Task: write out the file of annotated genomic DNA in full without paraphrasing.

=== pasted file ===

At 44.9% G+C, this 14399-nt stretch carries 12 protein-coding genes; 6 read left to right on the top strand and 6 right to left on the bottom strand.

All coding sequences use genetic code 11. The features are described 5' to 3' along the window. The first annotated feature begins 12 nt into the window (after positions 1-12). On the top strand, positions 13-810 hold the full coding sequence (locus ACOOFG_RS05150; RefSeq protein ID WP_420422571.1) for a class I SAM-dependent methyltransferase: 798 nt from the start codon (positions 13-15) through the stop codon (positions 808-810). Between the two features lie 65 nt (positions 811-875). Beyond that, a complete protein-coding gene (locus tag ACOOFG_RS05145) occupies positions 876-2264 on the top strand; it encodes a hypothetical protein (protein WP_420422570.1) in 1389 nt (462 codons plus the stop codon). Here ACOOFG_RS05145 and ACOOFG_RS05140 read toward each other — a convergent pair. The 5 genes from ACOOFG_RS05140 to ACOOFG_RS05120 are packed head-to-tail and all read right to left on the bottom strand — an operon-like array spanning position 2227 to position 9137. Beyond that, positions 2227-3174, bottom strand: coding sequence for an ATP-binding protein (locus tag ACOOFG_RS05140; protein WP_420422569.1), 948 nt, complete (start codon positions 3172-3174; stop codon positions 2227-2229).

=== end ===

At 44.9% G+C, this 14399-nt stretch carries 12 protein-coding genes; 6 read left to right on the top strand and 6 right to left on the bottom strand.

All coding sequences use genetic code 11. The features are described 5' to 3' along the window. The first annotated feature begins 12 nt into the window (after positions 1-12). On the top strand, positions 13-810 hold the full coding sequence (locus ACOOFG_RS05150; RefSeq protein ID WP_420422571.1) for a class I SAM-dependent methyltransferase: 798 nt from the start codon (positions 13-15) through the stop codon (positions 808-810). Between the two features lie 65 nt (positions 811-875). Beyond that, a complete protein-coding gene (locus tag ACOOFG_RS05145) occupies positions 876-2264 on the top strand; it encodes a hypothetical protein (protein WP_420422570.1) in 1389 nt (462 codons plus the stop codon). Here ACOOFG_RS05145 and ACOOFG_RS05140 read toward each other — a convergent pair. The 5 genes from ACOOFG_RS05140 to ACOOFG_RS05120 are packed head-to-tail and all read right to left on the bottom strand — an operon-like array spanning position 2227 to position 9137. Beyond that, positions 2227-3174, bottom strand: coding sequence for an ATP-binding protein (locus tag ACOOFG_RS05140; protein WP_420422569.1), 948 nt, complete (start codon positions 3172-3174; stop codon positions 2227-2229).